Wednesday, September 9, 2009

Broken Baling Equipment Happens

The sun came out and the cut hay dried beautifully. Brian couldn't make it yesterday to rake and bale but promised to be here this afternoon. We were so happy at the thick stand of hay, so nice and leafy. I was trying to keep from counting all the bales we would potentially sell. Don't count your chickens before they hatch!

We washed many loads of clothes today and hung them out to dry. Swept floors. Swept barn. Kept an eye on the internet weather.

The forecast predicted a nice day with rain coming around 8pm.

Brian got here around 5 and got the field raked by 6:30.

We ate our supper, the kids dashed off to an evening activity. I continued my afternoon task of organizing the home school materials. All the books got pulled off the shelves. Papers sorted. Notebooks sorted. Books and papers and materials organized according to subject and grade. The mess grew immense.

I paused and headed out to the barn, wondering why we were not loading bales onto the trailer.

The baler was broken. Three men worked on trying to fix an impossible situation.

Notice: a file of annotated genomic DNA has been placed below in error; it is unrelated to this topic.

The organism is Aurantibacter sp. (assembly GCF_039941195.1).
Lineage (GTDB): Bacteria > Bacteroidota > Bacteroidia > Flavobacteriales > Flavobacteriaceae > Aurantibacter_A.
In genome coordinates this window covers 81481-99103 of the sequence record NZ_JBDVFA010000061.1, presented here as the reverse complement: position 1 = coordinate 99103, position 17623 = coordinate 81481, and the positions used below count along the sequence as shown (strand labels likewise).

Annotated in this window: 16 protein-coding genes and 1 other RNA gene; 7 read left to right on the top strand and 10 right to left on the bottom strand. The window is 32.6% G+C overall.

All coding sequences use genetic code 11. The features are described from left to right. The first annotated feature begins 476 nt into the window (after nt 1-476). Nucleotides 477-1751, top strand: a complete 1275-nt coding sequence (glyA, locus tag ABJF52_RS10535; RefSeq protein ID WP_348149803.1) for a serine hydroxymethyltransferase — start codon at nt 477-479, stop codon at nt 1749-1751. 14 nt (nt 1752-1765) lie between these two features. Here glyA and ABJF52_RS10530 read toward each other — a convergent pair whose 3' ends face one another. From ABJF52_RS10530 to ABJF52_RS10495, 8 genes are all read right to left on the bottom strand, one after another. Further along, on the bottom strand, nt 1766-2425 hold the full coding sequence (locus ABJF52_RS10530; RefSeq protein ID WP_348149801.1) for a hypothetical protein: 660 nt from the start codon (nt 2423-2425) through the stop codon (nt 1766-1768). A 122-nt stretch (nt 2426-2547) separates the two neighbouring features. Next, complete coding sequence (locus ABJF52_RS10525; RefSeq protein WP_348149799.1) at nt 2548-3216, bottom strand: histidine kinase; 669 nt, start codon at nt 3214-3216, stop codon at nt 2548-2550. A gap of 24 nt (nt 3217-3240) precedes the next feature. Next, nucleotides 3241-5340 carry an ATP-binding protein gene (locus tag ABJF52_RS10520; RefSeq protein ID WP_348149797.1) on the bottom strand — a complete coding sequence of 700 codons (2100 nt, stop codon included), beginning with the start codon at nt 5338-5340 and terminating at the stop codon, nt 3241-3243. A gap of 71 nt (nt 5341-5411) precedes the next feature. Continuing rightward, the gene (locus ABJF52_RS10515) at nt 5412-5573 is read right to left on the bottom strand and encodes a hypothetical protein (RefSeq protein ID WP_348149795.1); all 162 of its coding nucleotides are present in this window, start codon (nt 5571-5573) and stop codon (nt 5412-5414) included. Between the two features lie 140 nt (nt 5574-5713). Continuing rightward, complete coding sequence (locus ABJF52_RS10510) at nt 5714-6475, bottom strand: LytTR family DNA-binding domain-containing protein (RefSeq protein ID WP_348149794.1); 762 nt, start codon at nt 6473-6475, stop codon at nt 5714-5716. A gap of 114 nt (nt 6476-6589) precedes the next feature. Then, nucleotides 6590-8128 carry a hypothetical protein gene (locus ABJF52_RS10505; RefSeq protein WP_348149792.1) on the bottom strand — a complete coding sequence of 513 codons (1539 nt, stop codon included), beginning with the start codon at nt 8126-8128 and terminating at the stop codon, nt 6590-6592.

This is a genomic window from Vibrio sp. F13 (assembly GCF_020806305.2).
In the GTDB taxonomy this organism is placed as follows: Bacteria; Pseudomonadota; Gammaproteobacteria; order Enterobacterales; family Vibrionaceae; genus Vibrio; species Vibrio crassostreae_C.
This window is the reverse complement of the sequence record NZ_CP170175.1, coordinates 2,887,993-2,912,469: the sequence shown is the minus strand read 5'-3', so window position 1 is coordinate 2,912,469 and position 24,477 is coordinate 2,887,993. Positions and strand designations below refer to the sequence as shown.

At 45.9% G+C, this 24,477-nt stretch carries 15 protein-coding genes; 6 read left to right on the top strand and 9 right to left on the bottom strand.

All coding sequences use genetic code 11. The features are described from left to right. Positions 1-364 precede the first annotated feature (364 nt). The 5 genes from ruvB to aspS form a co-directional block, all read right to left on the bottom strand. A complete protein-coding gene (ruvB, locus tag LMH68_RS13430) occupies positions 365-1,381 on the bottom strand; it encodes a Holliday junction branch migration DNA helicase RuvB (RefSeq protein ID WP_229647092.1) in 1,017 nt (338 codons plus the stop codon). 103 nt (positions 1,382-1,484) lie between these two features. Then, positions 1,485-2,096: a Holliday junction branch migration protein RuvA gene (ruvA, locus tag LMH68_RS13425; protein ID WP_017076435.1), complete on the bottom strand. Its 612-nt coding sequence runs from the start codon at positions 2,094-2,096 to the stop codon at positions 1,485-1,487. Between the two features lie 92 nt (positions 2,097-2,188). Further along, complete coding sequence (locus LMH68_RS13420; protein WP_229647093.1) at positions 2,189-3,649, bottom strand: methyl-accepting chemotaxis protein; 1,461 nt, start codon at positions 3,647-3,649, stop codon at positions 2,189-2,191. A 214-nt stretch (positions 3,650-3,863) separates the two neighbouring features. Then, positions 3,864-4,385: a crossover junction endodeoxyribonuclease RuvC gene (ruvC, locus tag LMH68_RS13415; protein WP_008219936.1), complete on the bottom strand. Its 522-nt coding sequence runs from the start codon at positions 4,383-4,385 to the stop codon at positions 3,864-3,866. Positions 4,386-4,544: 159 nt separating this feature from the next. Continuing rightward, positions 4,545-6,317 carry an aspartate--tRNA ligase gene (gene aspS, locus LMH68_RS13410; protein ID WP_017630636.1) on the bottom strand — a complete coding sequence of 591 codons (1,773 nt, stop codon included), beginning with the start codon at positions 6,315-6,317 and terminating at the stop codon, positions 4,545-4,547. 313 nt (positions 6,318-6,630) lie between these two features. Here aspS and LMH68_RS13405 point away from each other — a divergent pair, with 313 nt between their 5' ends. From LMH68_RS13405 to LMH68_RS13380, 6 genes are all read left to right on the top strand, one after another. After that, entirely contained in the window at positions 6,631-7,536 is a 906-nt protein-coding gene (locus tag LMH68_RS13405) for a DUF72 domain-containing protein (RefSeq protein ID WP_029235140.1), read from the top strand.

Clouds build.

The drama builds.

That baler is not going to be fixed tonight.

I return to a mess that I can control.

Sort papers. Line up books neatly. Ahhh.

At precisely 8 pm the raindrops begin to fall. Heavy rain drops.

Soaking raindrops. Fill up the pond kind of raindrops.

Brian is frustrated and mad. Philip goes to pick up Patrick from 4H. I sort papers and clean up my mess.

Life on the farm. I am sorry for Brian who has a big problem to fix. He needs the money he will earn from us for his labor baling the hay. We have a good bit of hay in the barn already. Enough to feed lots and lots of animals for many months.

We aren't in a shortage. I won't cry. For us, anyway. We have a whole other field that is ready for a second cutting and the rain doesn't hurt it one bit. But I am sad for Brian and the problems associated with heavy equipment ownership. This is why we are paying someone else to cut and bale our hay instead of spend lots of money on big equipment that occasionally breaks down and then has to be repaired. We will say a prayer for Brian tonight, for the problem to be an easy, not too expensive one that can be readily repaired. And for God to comfort him and give him a hug. He could use one about now.


CountryDew said...

My husband spends as much time fixing equipment as he does in the fields. It's just part of farming, unfortunately. said...

I find it interesting that all the rosy, glowing depictions of farm life rarely take into account dying animals and how to bury them, broken equipment and how to fix it! What a learning curve! I think I better send the boys (and maybe the girls) to tractor mechanic school.